Shoe shining is big everywhere I’ve been. In Vietnam, I had a kid super-glue Dr. Scholl’s inserts into my sandals while I wasn’t looking…


Wrabbit007 July 2, 2013 at 1:46 pm

I once found a switchblade on the ground in the middle of the night in the middle of a city. Being on my way home from the bar, I figured it was a great idea to pick it up and take it home. Oh yes, after I wiped some blood off of it (?!?). I’m sure it is the missing puzzle piece to a murder investigation, but you’re welcome to help yourself to it if you need another knife. I wish I was making this story up. The year and the city shall remain nameless.


Wrabbit007 July 2, 2013 at 1:46 pm

I once found a switchblade on the ground in the middle of the night in the middle of a city. (The year and the city shall remain nameless.) Being on my way home from the bar, I figured it was a great idea to pick it up and take it home. Oh yes, after I wiped some blood off of it (?!?). I’m sure it is the missing puzzle piece to a murder investigation, but you’re welcome to help yourself to it if you need another knife.


wes July 3, 2013 at 4:45 pm

I didn’t do it!

My first day in Granada, Nicaragua I found myself following a blood trail on the way to breakfast. Kinda killed my appetite…


Karen July 2, 2013 at 7:54 pm

Ah the things that can happen to you on the side of the street… I have to say, I also always get suckered into those things, or the people giving away flowers and then asking for a “donation”, I don’t know why I don’t learn. But at least I’m not the only one that can’t take a hint. :)


wes July 3, 2013 at 4:42 pm

Glad to help ;)


Noah @ Somewhere Or Bust July 3, 2013 at 6:14 am

I guess it’s like those really cheap (or free) street massages, which I’ve experienced across the globe. In the end, I’d rather pay a few extra bucks so I feel like I’m not wasting my time, or worse, handing my body over to a pervert who is trying to convince me that my friends and I are sailors who are visiting his seaside community.


wes July 3, 2013 at 4:42 pm

barbershop massages are the worst — never had one worth the money ;)


Jonathan Look, Jr. July 3, 2013 at 1:07 pm

I wondered about those guys in San Cristobal. Well at least now you have two things you can use as rocks to throw at Gummy Bears.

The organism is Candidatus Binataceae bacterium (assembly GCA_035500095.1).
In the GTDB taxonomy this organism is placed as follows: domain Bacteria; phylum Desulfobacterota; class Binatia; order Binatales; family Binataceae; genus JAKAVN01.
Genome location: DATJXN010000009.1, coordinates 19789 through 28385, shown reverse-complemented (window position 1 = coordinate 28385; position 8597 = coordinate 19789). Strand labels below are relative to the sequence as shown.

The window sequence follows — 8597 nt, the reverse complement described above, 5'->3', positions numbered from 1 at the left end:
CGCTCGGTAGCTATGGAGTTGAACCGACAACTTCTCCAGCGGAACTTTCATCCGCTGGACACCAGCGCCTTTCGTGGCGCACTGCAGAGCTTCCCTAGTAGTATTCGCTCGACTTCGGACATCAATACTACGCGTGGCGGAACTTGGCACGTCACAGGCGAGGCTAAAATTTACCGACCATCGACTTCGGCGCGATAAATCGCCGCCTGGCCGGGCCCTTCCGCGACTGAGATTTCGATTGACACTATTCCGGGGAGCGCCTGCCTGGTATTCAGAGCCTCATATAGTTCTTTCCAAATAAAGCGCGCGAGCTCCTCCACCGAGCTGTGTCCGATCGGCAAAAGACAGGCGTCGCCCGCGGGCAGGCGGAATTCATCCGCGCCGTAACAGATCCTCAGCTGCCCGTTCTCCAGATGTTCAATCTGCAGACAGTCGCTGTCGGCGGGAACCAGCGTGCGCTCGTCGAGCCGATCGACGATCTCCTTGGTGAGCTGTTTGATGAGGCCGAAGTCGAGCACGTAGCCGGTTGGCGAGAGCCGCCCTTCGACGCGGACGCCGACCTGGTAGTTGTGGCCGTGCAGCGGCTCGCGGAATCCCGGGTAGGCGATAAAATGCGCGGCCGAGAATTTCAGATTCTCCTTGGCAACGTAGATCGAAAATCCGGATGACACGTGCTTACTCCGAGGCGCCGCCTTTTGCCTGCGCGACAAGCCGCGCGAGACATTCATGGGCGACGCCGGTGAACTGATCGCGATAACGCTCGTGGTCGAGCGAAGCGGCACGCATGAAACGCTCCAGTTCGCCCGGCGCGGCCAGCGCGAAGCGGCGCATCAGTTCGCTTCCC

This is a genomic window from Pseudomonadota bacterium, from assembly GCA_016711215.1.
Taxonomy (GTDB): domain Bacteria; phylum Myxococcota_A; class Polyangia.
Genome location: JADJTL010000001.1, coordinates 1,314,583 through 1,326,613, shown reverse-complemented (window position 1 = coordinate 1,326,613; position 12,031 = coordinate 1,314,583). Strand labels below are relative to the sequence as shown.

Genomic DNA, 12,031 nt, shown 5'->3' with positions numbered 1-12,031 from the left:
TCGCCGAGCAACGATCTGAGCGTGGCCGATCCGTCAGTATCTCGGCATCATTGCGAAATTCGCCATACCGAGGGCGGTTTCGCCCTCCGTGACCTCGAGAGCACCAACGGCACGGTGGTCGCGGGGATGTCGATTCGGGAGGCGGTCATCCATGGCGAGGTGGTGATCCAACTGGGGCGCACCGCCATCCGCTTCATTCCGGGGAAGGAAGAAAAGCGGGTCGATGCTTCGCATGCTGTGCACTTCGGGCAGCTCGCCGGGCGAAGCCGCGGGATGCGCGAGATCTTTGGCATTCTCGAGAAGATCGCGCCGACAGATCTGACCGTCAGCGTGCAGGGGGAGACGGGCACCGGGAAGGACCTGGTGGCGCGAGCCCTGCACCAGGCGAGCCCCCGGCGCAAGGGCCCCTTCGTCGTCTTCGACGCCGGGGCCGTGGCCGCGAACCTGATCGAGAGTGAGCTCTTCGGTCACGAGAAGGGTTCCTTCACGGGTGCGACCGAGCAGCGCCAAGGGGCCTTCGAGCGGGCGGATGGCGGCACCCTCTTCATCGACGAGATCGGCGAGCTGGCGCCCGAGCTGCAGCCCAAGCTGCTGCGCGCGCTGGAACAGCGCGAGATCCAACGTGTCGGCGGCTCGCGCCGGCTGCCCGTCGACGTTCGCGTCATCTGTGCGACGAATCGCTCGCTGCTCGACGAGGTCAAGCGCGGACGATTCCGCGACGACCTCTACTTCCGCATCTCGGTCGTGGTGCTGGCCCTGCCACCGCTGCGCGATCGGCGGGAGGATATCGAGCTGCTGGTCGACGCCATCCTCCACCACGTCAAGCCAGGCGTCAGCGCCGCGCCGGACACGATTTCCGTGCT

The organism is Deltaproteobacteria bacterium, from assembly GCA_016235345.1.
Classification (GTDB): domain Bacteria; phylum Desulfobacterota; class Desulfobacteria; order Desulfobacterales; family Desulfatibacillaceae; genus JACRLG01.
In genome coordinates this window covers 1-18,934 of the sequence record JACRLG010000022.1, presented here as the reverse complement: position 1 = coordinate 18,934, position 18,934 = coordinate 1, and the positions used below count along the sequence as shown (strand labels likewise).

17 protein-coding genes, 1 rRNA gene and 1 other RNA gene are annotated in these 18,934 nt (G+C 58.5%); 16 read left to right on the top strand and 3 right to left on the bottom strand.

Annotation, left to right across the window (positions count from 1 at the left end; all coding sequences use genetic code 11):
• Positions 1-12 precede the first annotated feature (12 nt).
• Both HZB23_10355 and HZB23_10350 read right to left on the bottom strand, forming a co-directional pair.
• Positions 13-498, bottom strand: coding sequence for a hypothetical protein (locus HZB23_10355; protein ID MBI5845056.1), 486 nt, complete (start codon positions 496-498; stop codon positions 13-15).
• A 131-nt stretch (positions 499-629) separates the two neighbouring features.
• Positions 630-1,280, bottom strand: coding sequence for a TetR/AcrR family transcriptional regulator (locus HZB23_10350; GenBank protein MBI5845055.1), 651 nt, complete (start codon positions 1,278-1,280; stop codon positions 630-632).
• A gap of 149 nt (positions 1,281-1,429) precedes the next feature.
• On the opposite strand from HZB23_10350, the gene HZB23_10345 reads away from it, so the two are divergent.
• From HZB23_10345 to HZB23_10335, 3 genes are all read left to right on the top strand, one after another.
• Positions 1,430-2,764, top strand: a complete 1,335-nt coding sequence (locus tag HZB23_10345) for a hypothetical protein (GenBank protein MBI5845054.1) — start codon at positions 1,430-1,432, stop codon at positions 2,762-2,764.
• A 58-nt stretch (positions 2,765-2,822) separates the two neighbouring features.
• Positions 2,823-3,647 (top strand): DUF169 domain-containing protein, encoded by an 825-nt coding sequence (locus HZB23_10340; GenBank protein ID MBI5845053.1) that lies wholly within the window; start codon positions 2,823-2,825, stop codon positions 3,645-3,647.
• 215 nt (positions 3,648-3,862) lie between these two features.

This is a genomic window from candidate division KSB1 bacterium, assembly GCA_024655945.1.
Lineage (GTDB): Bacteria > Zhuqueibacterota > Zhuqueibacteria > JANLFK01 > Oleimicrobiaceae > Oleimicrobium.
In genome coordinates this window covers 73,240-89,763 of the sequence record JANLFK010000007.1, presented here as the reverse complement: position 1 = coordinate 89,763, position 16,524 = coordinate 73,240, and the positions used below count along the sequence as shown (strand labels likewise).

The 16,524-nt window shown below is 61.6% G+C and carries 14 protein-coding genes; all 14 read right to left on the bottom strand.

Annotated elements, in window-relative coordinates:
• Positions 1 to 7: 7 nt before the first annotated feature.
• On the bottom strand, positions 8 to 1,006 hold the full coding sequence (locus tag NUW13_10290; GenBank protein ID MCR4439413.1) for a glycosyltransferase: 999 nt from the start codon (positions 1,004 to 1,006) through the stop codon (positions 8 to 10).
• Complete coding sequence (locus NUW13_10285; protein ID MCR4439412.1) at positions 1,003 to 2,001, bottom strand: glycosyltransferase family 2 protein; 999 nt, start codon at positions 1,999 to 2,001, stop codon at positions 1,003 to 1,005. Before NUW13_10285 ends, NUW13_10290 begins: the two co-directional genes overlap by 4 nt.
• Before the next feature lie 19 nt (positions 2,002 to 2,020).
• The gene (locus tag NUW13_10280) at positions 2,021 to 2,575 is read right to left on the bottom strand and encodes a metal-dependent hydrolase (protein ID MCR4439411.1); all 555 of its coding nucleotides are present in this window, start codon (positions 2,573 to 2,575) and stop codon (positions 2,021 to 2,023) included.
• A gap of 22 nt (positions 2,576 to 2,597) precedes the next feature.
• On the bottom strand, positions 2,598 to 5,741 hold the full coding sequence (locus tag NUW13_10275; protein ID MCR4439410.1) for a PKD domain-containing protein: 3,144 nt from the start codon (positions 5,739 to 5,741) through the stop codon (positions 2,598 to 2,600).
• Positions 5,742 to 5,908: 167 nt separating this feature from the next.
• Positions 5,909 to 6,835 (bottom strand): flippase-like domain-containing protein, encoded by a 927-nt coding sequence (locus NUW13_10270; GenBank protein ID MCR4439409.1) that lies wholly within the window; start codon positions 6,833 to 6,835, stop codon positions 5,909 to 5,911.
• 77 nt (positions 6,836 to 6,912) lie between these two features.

Teo July 5, 2013 at 4:04 am

Interesting Story.. Great to see you could eat atleast!


Clayton July 8, 2013 at 2:28 pm

I have a really hard time letting people do those small jobs that I really don’t want in the first place. You might try keeping two knives. One for them to screw up and one for you to take care of yourself. Or you could just rent the whetstone from the guy for a few minutes.


Isabella Rose July 15, 2013 at 6:42 pm

I agree with the last commenter – maybe rent the whetstone next time…or you could spend your evenings lining up gummy bears and threatening them insidiously with your newly dull knife the next time you are feeling stressed.


Peter Shaw - Long Term travel July 16, 2013 at 2:23 am

haha nice post! I guess it’s sometimes a mistake to assume that just because someone is doing a job, doesn’t mean they’re good at it.. just think of taxi drivers! :P


wes August 17, 2013 at 2:10 pm

Very good point.


Billy @ best knife sharpener August 26, 2013 at 3:25 pm

Oh, man, that is a total bummer. What the heck was that dude thinking putting so much pressure on the blade. I’ve seen some of the door-to-door-kind-of-sharpeners do a pretty good job sometimes. I guess it’s hard to tell who you can actually trust.


Anthony February 26, 2014 at 2:03 pm

Haha! Nice encounter you had. For me I would rather get slap by a holy transvestite then paying some street ‘expert’ to polish my knife. Something is best to do it yourself. I mean with just some practice you will be able to do it well. Cheers!


Jay April 21, 2014 at 2:54 am

Interesting post Johnny. You can find many knife sharpening people on the roads of India as well


Scott May 6, 2014 at 12:32 pm

Well, it’s a shame that the knife was a complete loss, but the fact that you had a pocket knife make it from Thailand to Mexico is an amazing accomplishment in itself. I can’t get a bottle opener from Thailand to hold up for a day, let alone a pocket knife.